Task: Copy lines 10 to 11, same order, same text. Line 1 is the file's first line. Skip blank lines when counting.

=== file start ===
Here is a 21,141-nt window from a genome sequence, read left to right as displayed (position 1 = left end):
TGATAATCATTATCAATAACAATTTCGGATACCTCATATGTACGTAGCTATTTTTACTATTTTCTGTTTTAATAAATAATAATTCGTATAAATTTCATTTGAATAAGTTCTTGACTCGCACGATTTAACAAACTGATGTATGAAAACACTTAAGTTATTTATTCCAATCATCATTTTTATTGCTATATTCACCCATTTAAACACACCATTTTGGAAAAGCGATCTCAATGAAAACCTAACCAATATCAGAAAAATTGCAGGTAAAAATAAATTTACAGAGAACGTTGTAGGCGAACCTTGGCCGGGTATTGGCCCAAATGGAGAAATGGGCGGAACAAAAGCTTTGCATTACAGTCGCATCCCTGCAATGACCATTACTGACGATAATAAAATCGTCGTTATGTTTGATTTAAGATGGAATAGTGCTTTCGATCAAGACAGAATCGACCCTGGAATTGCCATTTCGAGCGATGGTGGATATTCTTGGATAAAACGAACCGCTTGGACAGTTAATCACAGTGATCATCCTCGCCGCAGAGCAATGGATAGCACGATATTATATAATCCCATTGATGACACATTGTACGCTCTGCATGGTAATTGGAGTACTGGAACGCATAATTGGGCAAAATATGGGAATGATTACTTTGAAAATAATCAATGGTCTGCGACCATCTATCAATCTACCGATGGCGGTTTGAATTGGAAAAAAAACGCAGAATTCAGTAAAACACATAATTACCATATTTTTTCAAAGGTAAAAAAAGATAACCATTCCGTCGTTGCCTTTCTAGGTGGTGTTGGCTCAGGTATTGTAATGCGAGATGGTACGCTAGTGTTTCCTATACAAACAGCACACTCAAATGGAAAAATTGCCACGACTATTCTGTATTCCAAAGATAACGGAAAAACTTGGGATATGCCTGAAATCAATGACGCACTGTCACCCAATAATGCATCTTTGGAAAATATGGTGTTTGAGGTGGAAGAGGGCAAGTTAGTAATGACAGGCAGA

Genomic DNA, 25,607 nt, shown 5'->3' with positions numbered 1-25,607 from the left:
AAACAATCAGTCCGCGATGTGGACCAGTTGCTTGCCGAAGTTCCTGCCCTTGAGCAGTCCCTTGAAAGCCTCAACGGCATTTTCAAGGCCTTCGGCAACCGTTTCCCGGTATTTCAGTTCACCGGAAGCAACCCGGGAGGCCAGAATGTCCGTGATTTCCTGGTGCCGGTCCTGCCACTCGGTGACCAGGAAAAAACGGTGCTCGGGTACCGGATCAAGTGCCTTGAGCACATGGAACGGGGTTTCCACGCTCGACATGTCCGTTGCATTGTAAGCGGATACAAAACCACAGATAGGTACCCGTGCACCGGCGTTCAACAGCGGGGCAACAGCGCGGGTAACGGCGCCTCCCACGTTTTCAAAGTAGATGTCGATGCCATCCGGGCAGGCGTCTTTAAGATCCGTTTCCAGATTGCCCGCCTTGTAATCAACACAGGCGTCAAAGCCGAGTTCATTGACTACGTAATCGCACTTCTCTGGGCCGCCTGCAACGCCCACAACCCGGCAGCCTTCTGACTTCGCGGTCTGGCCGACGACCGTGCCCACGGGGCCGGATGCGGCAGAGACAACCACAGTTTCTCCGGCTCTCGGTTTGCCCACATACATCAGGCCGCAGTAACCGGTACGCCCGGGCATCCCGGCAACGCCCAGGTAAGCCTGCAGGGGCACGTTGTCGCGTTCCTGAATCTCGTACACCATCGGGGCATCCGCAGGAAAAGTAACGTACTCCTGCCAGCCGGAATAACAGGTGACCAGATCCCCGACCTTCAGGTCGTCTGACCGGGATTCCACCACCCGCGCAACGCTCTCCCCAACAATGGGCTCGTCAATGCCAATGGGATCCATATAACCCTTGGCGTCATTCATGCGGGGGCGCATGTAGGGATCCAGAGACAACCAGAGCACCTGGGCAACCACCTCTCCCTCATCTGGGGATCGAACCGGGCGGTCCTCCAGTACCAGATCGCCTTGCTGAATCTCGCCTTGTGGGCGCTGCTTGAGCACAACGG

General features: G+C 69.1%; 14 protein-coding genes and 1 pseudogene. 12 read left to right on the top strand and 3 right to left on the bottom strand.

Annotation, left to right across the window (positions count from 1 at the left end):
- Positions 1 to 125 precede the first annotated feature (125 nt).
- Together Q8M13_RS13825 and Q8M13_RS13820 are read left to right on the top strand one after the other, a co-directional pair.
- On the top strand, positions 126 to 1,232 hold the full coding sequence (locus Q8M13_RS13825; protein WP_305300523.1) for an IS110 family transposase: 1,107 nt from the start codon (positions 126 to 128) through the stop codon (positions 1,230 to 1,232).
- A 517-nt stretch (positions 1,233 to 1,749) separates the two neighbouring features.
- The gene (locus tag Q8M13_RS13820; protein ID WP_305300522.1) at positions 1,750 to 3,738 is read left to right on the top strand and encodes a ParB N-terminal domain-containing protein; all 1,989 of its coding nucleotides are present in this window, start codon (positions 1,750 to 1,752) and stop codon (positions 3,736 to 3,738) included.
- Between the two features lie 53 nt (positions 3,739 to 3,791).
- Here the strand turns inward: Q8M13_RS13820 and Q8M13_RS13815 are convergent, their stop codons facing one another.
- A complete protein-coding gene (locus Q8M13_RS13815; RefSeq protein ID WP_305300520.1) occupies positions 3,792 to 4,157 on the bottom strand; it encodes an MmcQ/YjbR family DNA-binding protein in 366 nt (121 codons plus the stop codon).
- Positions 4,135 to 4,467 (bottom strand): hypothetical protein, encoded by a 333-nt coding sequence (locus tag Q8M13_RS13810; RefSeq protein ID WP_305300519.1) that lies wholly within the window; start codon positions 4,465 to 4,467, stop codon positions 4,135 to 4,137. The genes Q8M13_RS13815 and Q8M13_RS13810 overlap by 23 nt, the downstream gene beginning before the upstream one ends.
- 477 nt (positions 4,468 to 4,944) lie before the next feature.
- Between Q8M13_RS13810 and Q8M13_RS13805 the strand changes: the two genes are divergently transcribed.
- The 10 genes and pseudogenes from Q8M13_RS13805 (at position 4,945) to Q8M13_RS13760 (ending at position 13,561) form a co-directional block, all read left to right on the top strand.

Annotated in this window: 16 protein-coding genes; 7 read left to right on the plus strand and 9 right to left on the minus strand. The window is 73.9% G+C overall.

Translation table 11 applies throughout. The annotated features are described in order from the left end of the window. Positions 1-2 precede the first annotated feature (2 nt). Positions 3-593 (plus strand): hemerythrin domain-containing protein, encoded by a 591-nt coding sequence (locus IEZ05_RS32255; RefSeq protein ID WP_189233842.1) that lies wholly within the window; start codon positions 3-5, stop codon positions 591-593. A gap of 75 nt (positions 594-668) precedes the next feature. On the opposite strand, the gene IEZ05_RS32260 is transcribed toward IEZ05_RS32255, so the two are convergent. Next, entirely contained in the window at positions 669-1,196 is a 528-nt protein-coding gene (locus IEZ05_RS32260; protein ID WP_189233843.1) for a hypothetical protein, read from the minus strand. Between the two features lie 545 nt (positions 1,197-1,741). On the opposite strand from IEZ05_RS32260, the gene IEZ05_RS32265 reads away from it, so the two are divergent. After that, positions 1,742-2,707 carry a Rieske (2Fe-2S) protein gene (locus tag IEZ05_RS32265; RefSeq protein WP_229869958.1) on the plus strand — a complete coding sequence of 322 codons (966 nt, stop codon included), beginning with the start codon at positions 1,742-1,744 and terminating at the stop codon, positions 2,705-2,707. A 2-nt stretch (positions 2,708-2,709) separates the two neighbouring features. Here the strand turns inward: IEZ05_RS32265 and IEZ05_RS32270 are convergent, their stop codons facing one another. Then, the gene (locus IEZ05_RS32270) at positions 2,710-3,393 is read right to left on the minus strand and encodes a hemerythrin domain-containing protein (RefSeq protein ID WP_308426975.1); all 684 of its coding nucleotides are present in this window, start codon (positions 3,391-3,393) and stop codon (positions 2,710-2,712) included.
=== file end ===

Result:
- A 517-nt stretch (positions 1,233 to 1,749) separates the two neighbouring features.
- The gene (locus tag Q8M13_RS13820; protein ID WP_305300522.1) at positions 1,750 to 3,738 is read left to right on the top strand and encodes a ParB N-terminal domain-containing protein; all 1,989 of its coding nucleotides are present in this window, start codon (positions 1,750 to 1,752) and stop codon (positions 3,736 to 3,738) included.